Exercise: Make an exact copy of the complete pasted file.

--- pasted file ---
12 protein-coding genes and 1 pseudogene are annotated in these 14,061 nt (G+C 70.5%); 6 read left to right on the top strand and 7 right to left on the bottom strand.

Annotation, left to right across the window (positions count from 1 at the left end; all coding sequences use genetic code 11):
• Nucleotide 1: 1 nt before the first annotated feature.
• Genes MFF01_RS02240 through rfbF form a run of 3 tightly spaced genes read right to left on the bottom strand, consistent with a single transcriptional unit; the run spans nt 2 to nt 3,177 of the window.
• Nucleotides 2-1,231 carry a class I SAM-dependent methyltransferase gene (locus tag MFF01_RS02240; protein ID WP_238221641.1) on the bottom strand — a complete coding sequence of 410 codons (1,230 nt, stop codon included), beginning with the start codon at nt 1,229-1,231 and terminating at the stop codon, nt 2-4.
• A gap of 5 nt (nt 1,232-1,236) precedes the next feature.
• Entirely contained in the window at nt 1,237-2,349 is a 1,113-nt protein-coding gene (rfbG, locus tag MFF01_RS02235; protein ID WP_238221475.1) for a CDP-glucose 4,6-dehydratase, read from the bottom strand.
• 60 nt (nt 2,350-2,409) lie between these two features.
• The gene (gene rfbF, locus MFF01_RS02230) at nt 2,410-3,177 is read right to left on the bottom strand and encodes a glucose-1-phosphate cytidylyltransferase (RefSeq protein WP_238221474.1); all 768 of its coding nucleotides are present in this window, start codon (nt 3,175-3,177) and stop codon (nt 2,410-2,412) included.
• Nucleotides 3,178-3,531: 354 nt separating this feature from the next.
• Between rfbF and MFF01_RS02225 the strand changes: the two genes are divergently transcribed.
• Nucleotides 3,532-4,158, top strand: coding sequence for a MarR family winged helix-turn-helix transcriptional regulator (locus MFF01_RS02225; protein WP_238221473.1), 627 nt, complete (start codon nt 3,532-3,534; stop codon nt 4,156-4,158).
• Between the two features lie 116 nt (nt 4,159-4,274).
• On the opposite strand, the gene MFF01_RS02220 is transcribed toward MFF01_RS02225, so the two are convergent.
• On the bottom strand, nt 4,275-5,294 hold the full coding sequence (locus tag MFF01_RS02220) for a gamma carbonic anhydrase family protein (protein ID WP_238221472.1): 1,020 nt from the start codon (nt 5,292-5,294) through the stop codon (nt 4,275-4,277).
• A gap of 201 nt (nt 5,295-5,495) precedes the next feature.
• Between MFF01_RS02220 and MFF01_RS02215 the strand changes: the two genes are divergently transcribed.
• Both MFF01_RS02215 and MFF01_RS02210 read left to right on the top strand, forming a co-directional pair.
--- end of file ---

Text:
12 protein-coding genes and 1 pseudogene are annotated in these 14,061 nt (G+C 70.5%); 6 read left to right on the top strand and 7 right to left on the bottom strand.

Annotation, left to right across the window (positions count from 1 at the left end; all coding sequences use genetic code 11):
• Nucleotide 1: 1 nt before the first annotated feature.
• Genes MFF01_RS02240 through rfbF form a run of 3 tightly spaced genes read right to left on the bottom strand, consistent with a single transcriptional unit; the run spans nt 2 to nt 3,177 of the window.
• Nucleotides 2-1,231 carry a class I SAM-dependent methyltransferase gene (locus tag MFF01_RS02240; protein ID WP_238221641.1) on the bottom strand — a complete coding sequence of 410 codons (1,230 nt, stop codon included), beginning with the start codon at nt 1,229-1,231 and terminating at the stop codon, nt 2-4.
• A gap of 5 nt (nt 1,232-1,236) precedes the next feature.
• Entirely contained in the window at nt 1,237-2,349 is a 1,113-nt protein-coding gene (rfbG, locus tag MFF01_RS02235; protein ID WP_238221475.1) for a CDP-glucose 4,6-dehydratase, read from the bottom strand.
• 60 nt (nt 2,350-2,409) lie between these two features.
• The gene (gene rfbF, locus MFF01_RS02230) at nt 2,410-3,177 is read right to left on the bottom strand and encodes a glucose-1-phosphate cytidylyltransferase (RefSeq protein WP_238221474.1); all 768 of its coding nucleotides are present in this window, start codon (nt 3,175-3,177) and stop codon (nt 2,410-2,412) included.
• Nucleotides 3,178-3,531: 354 nt separating this feature from the next.
• Between rfbF and MFF01_RS02225 the strand changes: the two genes are divergently transcribed.
• Nucleotides 3,532-4,158, top strand: coding sequence for a MarR family winged helix-turn-helix transcriptional regulator (locus MFF01_RS02225; protein WP_238221473.1), 627 nt, complete (start codon nt 3,532-3,534; stop codon nt 4,156-4,158).
• Between the two features lie 116 nt (nt 4,159-4,274).
• On the opposite strand, the gene MFF01_RS02220 is transcribed toward MFF01_RS02225, so the two are convergent.
• On the bottom strand, nt 4,275-5,294 hold the full coding sequence (locus tag MFF01_RS02220) for a gamma carbonic anhydrase family protein (protein ID WP_238221472.1): 1,020 nt from the start codon (nt 5,292-5,294) through the stop codon (nt 4,275-4,277).
• A gap of 201 nt (nt 5,295-5,495) precedes the next feature.
• Between MFF01_RS02220 and MFF01_RS02215 the strand changes: the two genes are divergently transcribed.
• Both MFF01_RS02215 and MFF01_RS02210 read left to right on the top strand, forming a co-directional pair.